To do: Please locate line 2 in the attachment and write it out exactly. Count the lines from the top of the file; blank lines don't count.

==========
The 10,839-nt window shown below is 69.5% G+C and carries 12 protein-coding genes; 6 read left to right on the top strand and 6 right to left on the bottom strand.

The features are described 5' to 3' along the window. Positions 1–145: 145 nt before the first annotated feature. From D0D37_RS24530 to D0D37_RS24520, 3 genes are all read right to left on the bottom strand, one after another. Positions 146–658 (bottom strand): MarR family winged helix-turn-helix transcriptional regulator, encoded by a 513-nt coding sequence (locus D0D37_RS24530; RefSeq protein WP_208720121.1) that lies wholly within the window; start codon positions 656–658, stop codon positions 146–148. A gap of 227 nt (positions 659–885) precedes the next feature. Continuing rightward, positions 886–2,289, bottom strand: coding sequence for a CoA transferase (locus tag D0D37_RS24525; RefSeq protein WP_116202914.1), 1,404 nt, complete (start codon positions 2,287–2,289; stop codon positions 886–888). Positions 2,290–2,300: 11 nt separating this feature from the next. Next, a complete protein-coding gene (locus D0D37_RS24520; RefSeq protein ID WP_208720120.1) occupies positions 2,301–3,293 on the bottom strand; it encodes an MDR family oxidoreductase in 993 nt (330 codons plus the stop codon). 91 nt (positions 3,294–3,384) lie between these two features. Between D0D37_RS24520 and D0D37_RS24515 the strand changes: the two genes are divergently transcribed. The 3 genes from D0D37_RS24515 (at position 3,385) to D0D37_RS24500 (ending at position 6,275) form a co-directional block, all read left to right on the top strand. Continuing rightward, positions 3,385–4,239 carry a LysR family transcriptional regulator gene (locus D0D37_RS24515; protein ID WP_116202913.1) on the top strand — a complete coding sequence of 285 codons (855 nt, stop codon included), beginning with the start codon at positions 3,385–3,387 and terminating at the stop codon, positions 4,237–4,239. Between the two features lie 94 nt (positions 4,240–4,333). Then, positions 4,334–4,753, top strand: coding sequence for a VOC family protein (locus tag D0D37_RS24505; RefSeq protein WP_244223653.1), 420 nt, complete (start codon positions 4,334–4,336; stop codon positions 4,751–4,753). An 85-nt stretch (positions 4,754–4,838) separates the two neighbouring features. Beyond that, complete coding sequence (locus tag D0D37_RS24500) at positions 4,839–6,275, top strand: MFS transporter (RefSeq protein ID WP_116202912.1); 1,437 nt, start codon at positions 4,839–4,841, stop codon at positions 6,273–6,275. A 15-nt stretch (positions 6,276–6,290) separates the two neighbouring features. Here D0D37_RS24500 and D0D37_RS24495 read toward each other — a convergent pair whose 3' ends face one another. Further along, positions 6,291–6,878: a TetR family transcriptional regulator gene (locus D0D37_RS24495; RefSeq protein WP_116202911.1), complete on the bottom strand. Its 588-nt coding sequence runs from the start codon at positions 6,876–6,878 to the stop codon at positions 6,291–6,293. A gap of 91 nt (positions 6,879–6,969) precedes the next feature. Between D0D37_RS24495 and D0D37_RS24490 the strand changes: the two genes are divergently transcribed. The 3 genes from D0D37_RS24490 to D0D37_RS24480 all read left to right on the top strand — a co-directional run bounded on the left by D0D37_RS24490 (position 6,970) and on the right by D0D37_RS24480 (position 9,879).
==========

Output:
The features are described 5' to 3' along the window. Positions 1–145: 145 nt before the first annotated feature. From D0D37_RS24530 to D0D37_RS24520, 3 genes are all read right to left on the bottom strand, one after another. Positions 146–658 (bottom strand): MarR family winged helix-turn-helix transcriptional regulator, encoded by a 513-nt coding sequence (locus D0D37_RS24530; RefSeq protein WP_208720121.1) that lies wholly within the window; start codon positions 656–658, stop codon positions 146–148. A gap of 227 nt (positions 659–885) precedes the next feature. Continuing rightward, positions 886–2,289, bottom strand: coding sequence for a CoA transferase (locus tag D0D37_RS24525; RefSeq protein WP_116202914.1), 1,404 nt, complete (start codon positions 2,287–2,289; stop codon positions 886–888). Positions 2,290–2,300: 11 nt separating this feature from the next. Next, a complete protein-coding gene (locus D0D37_RS24520; RefSeq protein ID WP_208720120.1) occupies positions 2,301–3,293 on the bottom strand; it encodes an MDR family oxidoreductase in 993 nt (330 codons plus the stop codon). 91 nt (positions 3,294–3,384) lie between these two features. Between D0D37_RS24520 and D0D37_RS24515 the strand changes: the two genes are divergently transcribed. The 3 genes from D0D37_RS24515 (at position 3,385) to D0D37_RS24500 (ending at position 6,275) form a co-directional block, all read left to right on the top strand. Continuing rightward, positions 3,385–4,239 carry a LysR family transcriptional regulator gene (locus D0D37_RS24515; protein ID WP_116202913.1) on the top strand — a complete coding sequence of 285 codons (855 nt, stop codon included), beginning with the start codon at positions 3,385–3,387 and terminating at the stop codon, positions 4,237–4,239. Between the two features lie 94 nt (positions 4,240–4,333). Then, positions 4,334–4,753, top strand: coding sequence for a VOC family protein (locus tag D0D37_RS24505; RefSeq protein WP_244223653.1), 420 nt, complete (start codon positions 4,334–4,336; stop codon positions 4,751–4,753). An 85-nt stretch (positions 4,754–4,838) separates the two neighbouring features. Beyond that, complete coding sequence (locus tag D0D37_RS24500) at positions 4,839–6,275, top strand: MFS transporter (RefSeq protein ID WP_116202912.1); 1,437 nt, start codon at positions 4,839–4,841, stop codon at positions 6,273–6,275. A 15-nt stretch (positions 6,276–6,290) separates the two neighbouring features. Here D0D37_RS24500 and D0D37_RS24495 read toward each other — a convergent pair whose 3' ends face one another. Further along, positions 6,291–6,878: a TetR family transcriptional regulator gene (locus D0D37_RS24495; RefSeq protein WP_116202911.1), complete on the bottom strand. Its 588-nt coding sequence runs from the start codon at positions 6,876–6,878 to the stop codon at positions 6,291–6,293. A gap of 91 nt (positions 6,879–6,969) precedes the next feature. Between D0D37_RS24495 and D0D37_RS24490 the strand changes: the two genes are divergently transcribed. The 3 genes from D0D37_RS24490 to D0D37_RS24480 all read left to right on the top strand — a co-directional run bounded on the left by D0D37_RS24490 (position 6,970) and on the right by D0D37_RS24480 (position 9,879).